Graham Construction & Management Inc., of Spokane, and a number of subcontractors from Spokane and Kootenai counties have donated materials and labor to Shriners Hospitals for Children-Spokane to help cover the costs of remodeling part of its movement analysis lab, the hospital says.
Construction, which began last month to accommodate equipment upgrades at the facility at 911 W. Fifth, had been expected to be completed earlier this week, and the lab is scheduled to reopen to patients on Nov. 1, says Elizabeth Lutch, a spokeswoman for the hospital.
Located on the third floor of the five-story hospital, the 2,200-square-foot movement analysis lab is used to evaluate walking or gait problems of child patients who come to the facility. The project area involves 1,200 square feet of floor space in the lab.
The work included cutting through the concrete floor, reconstructing pits for the equipment, repairing and patching drywall, installing floor-covering and leveling materials, painting, and installing analysis equipment, says Bret Miche, Graham's project manager.
The new equipment includes high-tech floor plates, like sophisticated scales, that measure motions of the feet, including forward-and-back and sideways acceleration, Miche says. A movable camera also records patients' movements from multiple angles as they walk across the plate.
The technology creates 3-D computer images of the patient that physicians can use to determine which corrective procedures would be most effective, Lutch says.
The hospital declines to disclose the cost of the equipment, although Miche says the value of the donated work and materials exceeds $15,000.
The project came about as Graham approached Shriners about donating its services to the hospital, says Katie Prugh, Graham's administrator for the project. Graham then rounded up other subcontractors willing to contribute to the project, she says.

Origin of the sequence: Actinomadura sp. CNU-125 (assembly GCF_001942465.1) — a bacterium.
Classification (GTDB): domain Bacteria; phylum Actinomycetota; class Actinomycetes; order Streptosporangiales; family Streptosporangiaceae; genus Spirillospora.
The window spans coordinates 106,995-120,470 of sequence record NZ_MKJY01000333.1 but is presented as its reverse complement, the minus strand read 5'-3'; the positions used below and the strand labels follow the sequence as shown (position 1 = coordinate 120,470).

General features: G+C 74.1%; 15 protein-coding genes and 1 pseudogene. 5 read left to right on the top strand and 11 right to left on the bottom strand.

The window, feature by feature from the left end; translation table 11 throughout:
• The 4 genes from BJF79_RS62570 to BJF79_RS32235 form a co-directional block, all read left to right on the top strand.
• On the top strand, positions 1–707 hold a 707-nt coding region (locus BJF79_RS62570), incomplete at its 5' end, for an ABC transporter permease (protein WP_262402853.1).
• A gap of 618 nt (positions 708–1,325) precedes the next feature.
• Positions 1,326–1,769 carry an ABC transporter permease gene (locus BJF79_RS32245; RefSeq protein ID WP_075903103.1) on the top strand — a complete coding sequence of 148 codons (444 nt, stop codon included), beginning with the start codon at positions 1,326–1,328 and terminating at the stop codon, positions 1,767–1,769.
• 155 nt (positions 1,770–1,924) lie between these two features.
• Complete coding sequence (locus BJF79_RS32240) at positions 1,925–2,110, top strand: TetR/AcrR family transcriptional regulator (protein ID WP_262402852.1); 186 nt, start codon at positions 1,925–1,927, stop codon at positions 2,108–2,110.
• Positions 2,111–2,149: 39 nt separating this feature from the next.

Spokane County subcontractors that have contributed goods and services to the project include Commercial Tearout Services Inc., Rubenstein's Contract Carpet LLC, Stock Building Supply West LLC, Central Pre-Mix Concrete Co., Tri States Rebar Inc., and Concrete Cutters Inc.
Contributing Kootenai County subcontractors include Champion Concrete Pumping Inc. and All Wall Contracting Inc.
Although Graham has contributed to other causes in the past, this is the first time that it has headed up an entire project with donated labor and construction materials, Prugh says.
"Shriners Hospital is an ideal match for our first charity project of this scope," she says, adding, "We're looking to do it once or twice a year with different projects around the area."
The movement analysis lab earlier this year was one of the first such labs in the Pacific Northwest to gain full accreditation from the Commission for Movement Laboratory Inc., Lutch says. The commission, a nonprofit accrediting body, was established in 1997 to evaluate clinical motion laboratories bya standard set of criteria.
The Shriner's 96,000-square-foot, 30-bed facility here is part of a nonprofit, 22-hospital network based in Tampa, Fla., that provides specialty pediatric care at no cost to patients regardless of their ability to pay. The Spokane hospital, which was constructed in 1990, primarily serves children from Washington, North Idaho, Montana, Alaska, and western Canada. The facility is funded through donations, although it began billing insurance companies in recent years for patients who have coverage.
Subscribe today to our free E-Newsletters!SUBSCRIBE